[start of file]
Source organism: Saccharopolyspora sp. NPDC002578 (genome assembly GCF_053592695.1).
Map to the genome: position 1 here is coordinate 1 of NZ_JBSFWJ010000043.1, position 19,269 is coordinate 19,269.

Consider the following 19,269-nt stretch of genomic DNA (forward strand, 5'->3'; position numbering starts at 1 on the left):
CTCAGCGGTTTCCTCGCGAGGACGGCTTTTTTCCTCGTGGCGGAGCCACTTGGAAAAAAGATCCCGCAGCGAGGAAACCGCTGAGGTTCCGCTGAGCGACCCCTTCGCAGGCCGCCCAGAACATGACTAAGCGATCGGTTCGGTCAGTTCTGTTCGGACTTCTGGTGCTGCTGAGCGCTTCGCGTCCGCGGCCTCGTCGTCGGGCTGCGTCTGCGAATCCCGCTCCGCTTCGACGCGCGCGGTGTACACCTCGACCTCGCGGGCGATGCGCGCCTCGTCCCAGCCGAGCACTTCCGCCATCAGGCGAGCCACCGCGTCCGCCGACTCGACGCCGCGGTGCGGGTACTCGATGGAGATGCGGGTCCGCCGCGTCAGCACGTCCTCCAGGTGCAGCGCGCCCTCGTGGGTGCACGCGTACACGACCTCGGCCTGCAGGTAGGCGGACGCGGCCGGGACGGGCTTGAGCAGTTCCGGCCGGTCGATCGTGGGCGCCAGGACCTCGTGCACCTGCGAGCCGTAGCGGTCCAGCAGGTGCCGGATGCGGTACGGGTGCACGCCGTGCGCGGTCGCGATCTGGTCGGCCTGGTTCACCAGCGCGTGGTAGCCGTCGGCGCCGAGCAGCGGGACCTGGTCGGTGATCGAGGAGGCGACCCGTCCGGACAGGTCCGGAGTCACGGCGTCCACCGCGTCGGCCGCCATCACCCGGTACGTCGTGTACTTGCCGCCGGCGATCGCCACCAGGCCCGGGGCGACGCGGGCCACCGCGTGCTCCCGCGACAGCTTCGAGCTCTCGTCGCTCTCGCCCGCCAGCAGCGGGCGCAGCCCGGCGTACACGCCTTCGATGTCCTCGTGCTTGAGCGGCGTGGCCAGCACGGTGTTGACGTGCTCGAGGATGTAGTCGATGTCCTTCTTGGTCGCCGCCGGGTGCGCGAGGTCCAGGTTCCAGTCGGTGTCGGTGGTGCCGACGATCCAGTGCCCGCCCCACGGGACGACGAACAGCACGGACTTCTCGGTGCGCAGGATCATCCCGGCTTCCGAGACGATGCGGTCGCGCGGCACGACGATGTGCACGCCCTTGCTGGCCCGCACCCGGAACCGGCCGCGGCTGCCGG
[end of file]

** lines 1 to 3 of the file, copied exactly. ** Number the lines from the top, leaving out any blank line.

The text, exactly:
Source organism: Saccharopolyspora sp. NPDC002578 (genome assembly GCF_053592695.1).
Map to the genome: position 1 here is coordinate 1 of NZ_JBSFWJ010000043.1, position 19,269 is coordinate 19,269.

Consider the following 19,269-nt stretch of genomic DNA (forward strand, 5'->3'; position numbering starts at 1 on the left):